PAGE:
The Power of Half-Halts: Retraining a Horse Who Canters Too Fast
Find out how half-halts helped me get my canter back on track with a horse who just wanted to run, run, RUN… faster and faster he’d go.
What do you think about when you ride? If you’re anything like me, it’s next to nothing. In fact, it’s one of the few things that makes my otherwise buzzing brain go silent. When my horse Stanley tracks too close to the arena fence I might think, ‘uh oh, my leg—push over!’ And if something predictably spooks him near the bush full of bunny monsters, I might think: sit back, hold steady. But otherwise, as I ride along, my mind is playing a peaceful hum. Even when the tree branches hit me in the face with a wet slap I keep on grinning. After all, there’s just nothing like horseback riding. Even in all of its glory, any seasoned equestrian can agree that some horses provide a much more peaceful riding experience than others.
Take my horse Stanley for instance. Two years ago there were few places less stressful than atop his back when he cantered. Sure, it wasn’t the regular to-do lists cluttering my mind, instead I was constantly thinking: how will I ever slow this horse down? He just wanted to go faster and faster with each break-neck turn. One trainer told me to put him away to pasture for a year, and then retrain him again. Another trainer told me to try endless circles when he went too fast, let him work harder until he slowed down. Since option number two seemed a more reasonable place to start, circle I did, but Stanley didn’t care how many circles we made, he just kept on flying. I’d be up there huffing and puffing, my lips chapped and my throat dry, just trying to keep up with Stanley. And yet nothing I tried seemed to be working.
The Power of Half-Halts: Giving Your Horse Some Brakes
“I know,” my younger sister would sympathize, “Stanley is really hard to ride.” She knew as well as I, she was his original rider, the one who begged and pleaded for him before realizing he was too much horse for her. At which point, she swiftly passed him onto me—so his speed was now my problem. And so we raced and raced around the arena until a trainer came along with a simple solution. “He just needs a set of breaks.” She told me, with a slight country twang. My first thought, but he has breaks! He knows what ‘whoa’ means—but did he really? Clearly, the state of his canter was screaming otherwise.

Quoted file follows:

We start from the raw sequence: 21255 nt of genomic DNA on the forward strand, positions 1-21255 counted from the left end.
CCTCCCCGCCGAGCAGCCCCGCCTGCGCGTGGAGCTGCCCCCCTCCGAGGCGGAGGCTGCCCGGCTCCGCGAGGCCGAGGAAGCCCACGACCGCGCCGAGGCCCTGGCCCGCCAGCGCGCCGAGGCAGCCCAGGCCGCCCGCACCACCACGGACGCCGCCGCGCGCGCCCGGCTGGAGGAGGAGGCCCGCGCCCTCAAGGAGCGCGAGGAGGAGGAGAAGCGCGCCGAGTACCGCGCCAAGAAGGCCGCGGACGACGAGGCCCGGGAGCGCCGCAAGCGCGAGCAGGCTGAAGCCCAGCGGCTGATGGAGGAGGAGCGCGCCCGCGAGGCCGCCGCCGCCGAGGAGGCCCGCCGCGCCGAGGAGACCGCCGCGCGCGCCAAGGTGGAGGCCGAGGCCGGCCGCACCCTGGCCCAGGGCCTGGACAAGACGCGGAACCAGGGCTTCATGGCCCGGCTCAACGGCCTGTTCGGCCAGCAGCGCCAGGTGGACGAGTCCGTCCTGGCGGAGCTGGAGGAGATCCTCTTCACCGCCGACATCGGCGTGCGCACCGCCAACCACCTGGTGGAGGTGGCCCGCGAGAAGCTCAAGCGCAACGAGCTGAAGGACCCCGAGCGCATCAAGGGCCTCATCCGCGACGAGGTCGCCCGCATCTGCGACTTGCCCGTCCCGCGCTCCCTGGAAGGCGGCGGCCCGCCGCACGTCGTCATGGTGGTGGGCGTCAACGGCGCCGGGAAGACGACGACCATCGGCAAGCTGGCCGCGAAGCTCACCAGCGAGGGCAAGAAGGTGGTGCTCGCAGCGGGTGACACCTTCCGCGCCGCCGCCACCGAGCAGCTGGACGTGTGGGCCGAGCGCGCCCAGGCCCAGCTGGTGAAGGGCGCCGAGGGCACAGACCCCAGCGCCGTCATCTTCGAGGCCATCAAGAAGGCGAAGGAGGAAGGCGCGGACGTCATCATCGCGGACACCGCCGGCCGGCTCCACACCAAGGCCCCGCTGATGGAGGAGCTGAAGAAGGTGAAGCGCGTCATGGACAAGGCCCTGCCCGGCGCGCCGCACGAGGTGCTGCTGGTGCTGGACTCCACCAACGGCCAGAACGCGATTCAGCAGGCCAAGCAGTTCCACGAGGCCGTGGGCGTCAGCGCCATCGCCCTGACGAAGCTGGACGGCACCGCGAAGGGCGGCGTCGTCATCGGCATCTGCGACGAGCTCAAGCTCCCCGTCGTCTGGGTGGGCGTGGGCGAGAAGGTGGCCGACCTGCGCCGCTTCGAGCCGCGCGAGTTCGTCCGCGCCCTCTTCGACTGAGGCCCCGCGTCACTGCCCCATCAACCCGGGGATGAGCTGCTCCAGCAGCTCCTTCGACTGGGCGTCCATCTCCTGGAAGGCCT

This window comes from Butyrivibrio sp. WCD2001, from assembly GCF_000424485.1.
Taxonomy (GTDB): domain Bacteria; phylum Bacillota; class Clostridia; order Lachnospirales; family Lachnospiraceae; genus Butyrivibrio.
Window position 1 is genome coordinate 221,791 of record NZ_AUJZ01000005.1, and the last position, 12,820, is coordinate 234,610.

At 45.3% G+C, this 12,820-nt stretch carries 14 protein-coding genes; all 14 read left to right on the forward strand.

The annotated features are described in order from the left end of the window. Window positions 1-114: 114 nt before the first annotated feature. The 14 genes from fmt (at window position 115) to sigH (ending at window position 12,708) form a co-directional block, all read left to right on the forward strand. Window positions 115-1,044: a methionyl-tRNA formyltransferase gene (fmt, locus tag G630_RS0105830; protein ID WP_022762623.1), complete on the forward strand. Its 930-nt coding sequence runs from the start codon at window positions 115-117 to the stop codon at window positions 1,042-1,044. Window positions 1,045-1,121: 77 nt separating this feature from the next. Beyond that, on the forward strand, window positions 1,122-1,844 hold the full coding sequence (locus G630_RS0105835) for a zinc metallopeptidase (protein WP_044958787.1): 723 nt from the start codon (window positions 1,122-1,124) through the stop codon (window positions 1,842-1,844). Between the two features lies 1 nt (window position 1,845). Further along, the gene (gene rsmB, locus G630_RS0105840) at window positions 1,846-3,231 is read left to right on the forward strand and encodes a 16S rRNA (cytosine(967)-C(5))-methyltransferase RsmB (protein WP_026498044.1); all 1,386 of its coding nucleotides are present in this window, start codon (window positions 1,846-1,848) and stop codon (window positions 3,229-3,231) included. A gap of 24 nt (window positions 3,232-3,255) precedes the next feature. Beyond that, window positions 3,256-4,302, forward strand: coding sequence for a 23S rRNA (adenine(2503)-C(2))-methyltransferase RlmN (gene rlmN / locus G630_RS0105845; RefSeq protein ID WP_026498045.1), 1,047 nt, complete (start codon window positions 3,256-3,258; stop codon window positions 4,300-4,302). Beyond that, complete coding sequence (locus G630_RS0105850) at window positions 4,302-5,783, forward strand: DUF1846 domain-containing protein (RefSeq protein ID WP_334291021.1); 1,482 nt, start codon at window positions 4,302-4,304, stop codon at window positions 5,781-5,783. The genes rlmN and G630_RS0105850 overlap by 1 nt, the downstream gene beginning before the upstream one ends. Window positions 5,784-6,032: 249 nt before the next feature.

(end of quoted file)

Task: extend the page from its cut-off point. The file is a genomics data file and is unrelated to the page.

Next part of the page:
Since his other gaits offered a comfortable and controllable pace, I never thought he had poor breaks altogether, therefore I never thought to work on endless half-halts while walking and trotting. Although this is exactly what trainer #3 advised me to do. So up and down the long sides I went, half-halting all the way. “And again.” The trainer would instruct me. Seriously? I’d be sweating and thinking, but I’d do it, over and over until I thought Stanley might kill me over repetition.
But then, before Stanley got the chance to plan my demise, all of the stop-and-go really started to pay-off. His antsy attitude and high-held head began to relax, he puffed some air out of his nose, and stop, go, stop, go, we continued along without fault. Stanley’s newly acquired breaks worked just as well at the canter as they did at lower gaits. Once I sat back and relaxed, stopped pulling on his mouth and squeezing tight with my seat in attempts to slow him down, he relaxed a bunch too. The first few times I experienced a truly controlled canter I was ecstatic, and today (more than one year later) I still don’t take it for granted.
Using Half-Halts for Controlled Well-Bent Corners
Finally, we had a controlled canter that didn’t increase in speed every time we went around the arena, but this deceleration brought about a host of other suddenly noticeable issues. For instance, Stanley’s corners were a mess. Bending? What’s that? In fact his turns were the one place he still liked to speed up and flat line the most! And so we were assigned even more half-halts, now at the canter and just before each corner. Guess what? It worked!
Today Stanley canters like a four-legged gentleman, he can go fast or he can pull it together nice and slow. The moment he starts to feel strung out, his mind anywhere but on my aids, I start up with the half-halts, the exercise that always helps bring us back together again.
Moral of the story? When cookies don’t taste right it’s probably because a core ingredient is missing. In horsey terms? If you’re having a major issue with your horse, look towards the most fundamental solutions to get your riding back on a peaceful track!